Archive | Prostate Enlargement

HIFU Treatment looks Promising for Localized Prostate Cancer

Data from a large clinical registry showed that over 80 percent of men with localized prostate cancer had negative biopsies for as long as 10 years after treatment with high-intensity focused ultrasound (HIFU).

The negative biopsy rate ranged from 78.3% of patients with high-risk prostate cancer to 89.3% for men with low-risk disease. The 10-year biochemical failure-free survival was 56% by a U.S. definition of biochemical failure and 42% by a German definition.

As reported at the American Urological Association meeting, the most common adverse events were urinary incontinence (mostly grade I) and urethral stenosis (bladder outlet obstruction) occurring in 20.6% and 18.5% of patients, respectively.

HIFU is available throughout Europe but not in the U.S., and it has appealed to many men as a noninvasive therapeutic option for early prostate cancer.  Whole-gland application of high-intensity ultrasound produces thermal and mechanical effects.  HIFU energy rapidly heats tissue to a temperature of greater than 80° C.  The ultrasound also generates gas bubbles that cause cavitation when they collapse, leading to the rupture of cell walls.

Roman Ganzer, MD, of the University of Regensberg in Germany. presented data on 2,552 prostate cancer patients treated with the Ablatherm HIFU system.  The mean age of the study population was 70.1 years.  Eight hundred twenty (32.1%) of patients received short-term hormonal therapy prior to HIFU treatment.  On average, the patients were followed for 3.3 years and as long as 16 years.  Overall, 83% of the patients had negative biopsies at follow-up, including 89.3% of low-risk patients, 81.2% of intermediate-risk patients, and 78.3% of high-risk patients.

In addition to incontinence and urethral stricture, the most common adverse events were infection and urinary retention, both at 11%.

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Alpha Blocker Improves Symptoms of Chronic Prostatitis

Recent findings show that treatment with a specific alpha blocker helps reduce symptoms and improve quality of life for men with chronic prostatitis/chronic pelvic pain syndrome (CP/CPPS).  This alpha-blocker, called silodosin, works by selectively relaxing the muscles in the neck of the urinary bladder and prostate.  It has been approved in Canada, the United States, the EU and Japan to treat symptoms of another prostate gland condition, benign prostatic hyperplasia, which is commonly referred to as an enlarged prostate.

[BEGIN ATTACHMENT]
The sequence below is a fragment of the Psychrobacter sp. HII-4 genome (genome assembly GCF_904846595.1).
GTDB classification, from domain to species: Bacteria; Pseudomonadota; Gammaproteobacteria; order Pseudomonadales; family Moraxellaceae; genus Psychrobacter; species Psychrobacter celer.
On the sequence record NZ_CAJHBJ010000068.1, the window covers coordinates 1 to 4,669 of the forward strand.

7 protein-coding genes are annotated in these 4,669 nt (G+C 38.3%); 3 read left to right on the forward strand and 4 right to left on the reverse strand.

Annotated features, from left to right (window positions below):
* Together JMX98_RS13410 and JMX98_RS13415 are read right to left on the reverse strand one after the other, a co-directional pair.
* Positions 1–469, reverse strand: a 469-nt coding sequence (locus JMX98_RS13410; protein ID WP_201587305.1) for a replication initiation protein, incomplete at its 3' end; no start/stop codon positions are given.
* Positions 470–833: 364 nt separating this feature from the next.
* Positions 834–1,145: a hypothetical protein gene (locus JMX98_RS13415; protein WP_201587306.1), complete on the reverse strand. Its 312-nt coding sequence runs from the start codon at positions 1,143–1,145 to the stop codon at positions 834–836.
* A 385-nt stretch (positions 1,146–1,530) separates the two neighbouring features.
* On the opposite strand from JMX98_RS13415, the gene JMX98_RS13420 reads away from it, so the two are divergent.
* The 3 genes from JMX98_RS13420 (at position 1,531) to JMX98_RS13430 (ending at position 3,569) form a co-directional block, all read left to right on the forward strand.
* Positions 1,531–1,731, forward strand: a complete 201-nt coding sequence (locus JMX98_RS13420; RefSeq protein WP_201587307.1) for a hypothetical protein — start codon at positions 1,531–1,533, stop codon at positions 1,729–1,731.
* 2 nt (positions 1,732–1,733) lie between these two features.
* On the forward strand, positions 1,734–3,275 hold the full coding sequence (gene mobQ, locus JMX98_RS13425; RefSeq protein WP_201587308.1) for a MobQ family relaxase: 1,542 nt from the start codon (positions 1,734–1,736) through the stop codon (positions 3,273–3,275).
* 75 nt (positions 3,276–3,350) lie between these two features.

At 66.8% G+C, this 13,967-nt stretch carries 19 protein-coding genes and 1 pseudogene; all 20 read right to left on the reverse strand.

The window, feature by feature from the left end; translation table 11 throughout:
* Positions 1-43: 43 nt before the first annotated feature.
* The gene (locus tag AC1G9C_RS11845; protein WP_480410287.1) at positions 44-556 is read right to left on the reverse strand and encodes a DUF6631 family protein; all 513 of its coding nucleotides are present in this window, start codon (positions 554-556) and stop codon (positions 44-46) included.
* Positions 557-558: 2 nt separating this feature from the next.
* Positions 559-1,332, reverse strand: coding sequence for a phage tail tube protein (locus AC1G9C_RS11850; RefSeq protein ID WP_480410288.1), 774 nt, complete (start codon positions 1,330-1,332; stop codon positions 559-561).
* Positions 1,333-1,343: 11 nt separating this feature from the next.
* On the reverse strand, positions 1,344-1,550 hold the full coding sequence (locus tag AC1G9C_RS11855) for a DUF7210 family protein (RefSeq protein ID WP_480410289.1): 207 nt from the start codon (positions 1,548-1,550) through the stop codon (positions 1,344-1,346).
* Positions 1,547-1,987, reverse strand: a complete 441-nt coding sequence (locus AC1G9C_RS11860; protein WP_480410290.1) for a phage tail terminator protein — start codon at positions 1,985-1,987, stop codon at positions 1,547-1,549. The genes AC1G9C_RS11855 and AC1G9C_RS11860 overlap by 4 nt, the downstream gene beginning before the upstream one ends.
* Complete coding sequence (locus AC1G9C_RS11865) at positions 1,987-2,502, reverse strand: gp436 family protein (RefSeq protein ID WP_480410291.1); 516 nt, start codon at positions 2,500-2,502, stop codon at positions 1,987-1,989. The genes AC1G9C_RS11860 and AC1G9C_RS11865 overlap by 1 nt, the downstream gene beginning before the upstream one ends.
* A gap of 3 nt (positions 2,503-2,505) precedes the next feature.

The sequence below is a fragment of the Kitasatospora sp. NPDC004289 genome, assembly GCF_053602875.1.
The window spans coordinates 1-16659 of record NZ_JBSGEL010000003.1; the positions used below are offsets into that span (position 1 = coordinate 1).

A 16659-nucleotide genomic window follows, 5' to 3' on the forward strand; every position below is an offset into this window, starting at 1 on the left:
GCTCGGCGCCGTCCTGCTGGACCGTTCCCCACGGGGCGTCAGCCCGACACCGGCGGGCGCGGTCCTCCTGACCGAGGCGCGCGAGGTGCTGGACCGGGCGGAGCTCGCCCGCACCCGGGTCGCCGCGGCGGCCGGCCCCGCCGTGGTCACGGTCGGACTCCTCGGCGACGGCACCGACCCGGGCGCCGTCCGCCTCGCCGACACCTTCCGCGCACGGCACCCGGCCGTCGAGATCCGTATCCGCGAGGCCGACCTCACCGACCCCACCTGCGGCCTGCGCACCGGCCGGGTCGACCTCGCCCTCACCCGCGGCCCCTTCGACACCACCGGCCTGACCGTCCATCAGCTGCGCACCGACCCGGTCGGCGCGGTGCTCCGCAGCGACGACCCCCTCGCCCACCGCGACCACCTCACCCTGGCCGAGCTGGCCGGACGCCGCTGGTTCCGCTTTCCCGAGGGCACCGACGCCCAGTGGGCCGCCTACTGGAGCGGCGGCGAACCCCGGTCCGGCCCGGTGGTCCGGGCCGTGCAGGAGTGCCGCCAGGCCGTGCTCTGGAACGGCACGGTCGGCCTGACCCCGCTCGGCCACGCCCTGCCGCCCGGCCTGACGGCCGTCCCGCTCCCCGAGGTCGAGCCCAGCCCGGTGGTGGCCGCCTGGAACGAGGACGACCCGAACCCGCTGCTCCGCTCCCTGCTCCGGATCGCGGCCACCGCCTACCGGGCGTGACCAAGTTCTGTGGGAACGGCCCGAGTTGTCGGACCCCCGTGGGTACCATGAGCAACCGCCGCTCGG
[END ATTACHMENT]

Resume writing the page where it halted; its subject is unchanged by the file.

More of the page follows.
Although CP/CPPS is the most common form of prostatitis, it is the most misunderstood and difficult to treat because the symptoms are very similar to other conditions and requires a significant amount of testing and screening to identify.

Curtis Nickel, a professor in the Department of Urology, practicing urologist at Kingston General Hospital and Canada Research Chair in Urologic Pain and Inflammation, emphasized that antibiotics are commonly used as a treatment, but they are not typically effective.  This could be because CP/CPPS does not seem to be caused by a bacterial infection.

CP/CPPS is a debilitating condition; patients with this condition suffer from discomfort in the lower pelvic area including the bladder area, testicles, and penis.  Symptoms may be severe and can include painful and frequent urination and difficult or painful ejaculation.  The cause of CP/CPPS is not known.

In Dr. Nickel’s study, about 60 percent of men reported feeling better after treatment with silodosin as opposed to 30 percent of participants who were given a placebo.  These results for patients feeling better is higher than a similar study he conducted several years ago that tested the effects of a different alpha blocker.

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Urine Test Can Help Detect and Sort Prostate Cancer

Researchers report that an investigational urine test can detect and stratify prostate cancer in men with elevated prostate specific antigen (PSA).  According to Arul Chinnaiyan, MD, PhD, of the University of Michigan Medical School in Ann Arbor and colleagues, the test is based on the detection of a gene fusion that is specific to prostate cancer combined with another marker.  Stratifying patients by the combined marker identified groups with markedly different risks of cancer, high-grade cancer, and clinically significant cancer on biopsy.

This noninvasive test may allow some men with elevated PSA to avoid a needle biopsy.  Although many more men have elevated PSA than actually have cancer, the test could be an intermediate step before getting a biopsy.

The fusion that doctors look for in the test involves the genes transmembrane protease, serine 2 (TMPRSS2), and v-ets erythroblastosis virus E26 oncogene homolog (avian) (ERG).  This fusion appears in roughly half of all prostate cancers, but when it does appear, it is almost 100% specific for malignancy.  Through a series of experiments, the research team showed that the fusion gene was associated with indicators of clinically significant cancer at biopsy and prostatectomy.  The indicators included tumor size, high Gleason score at prostatectomy, and upgrading of Gleason grade at prostatectomy.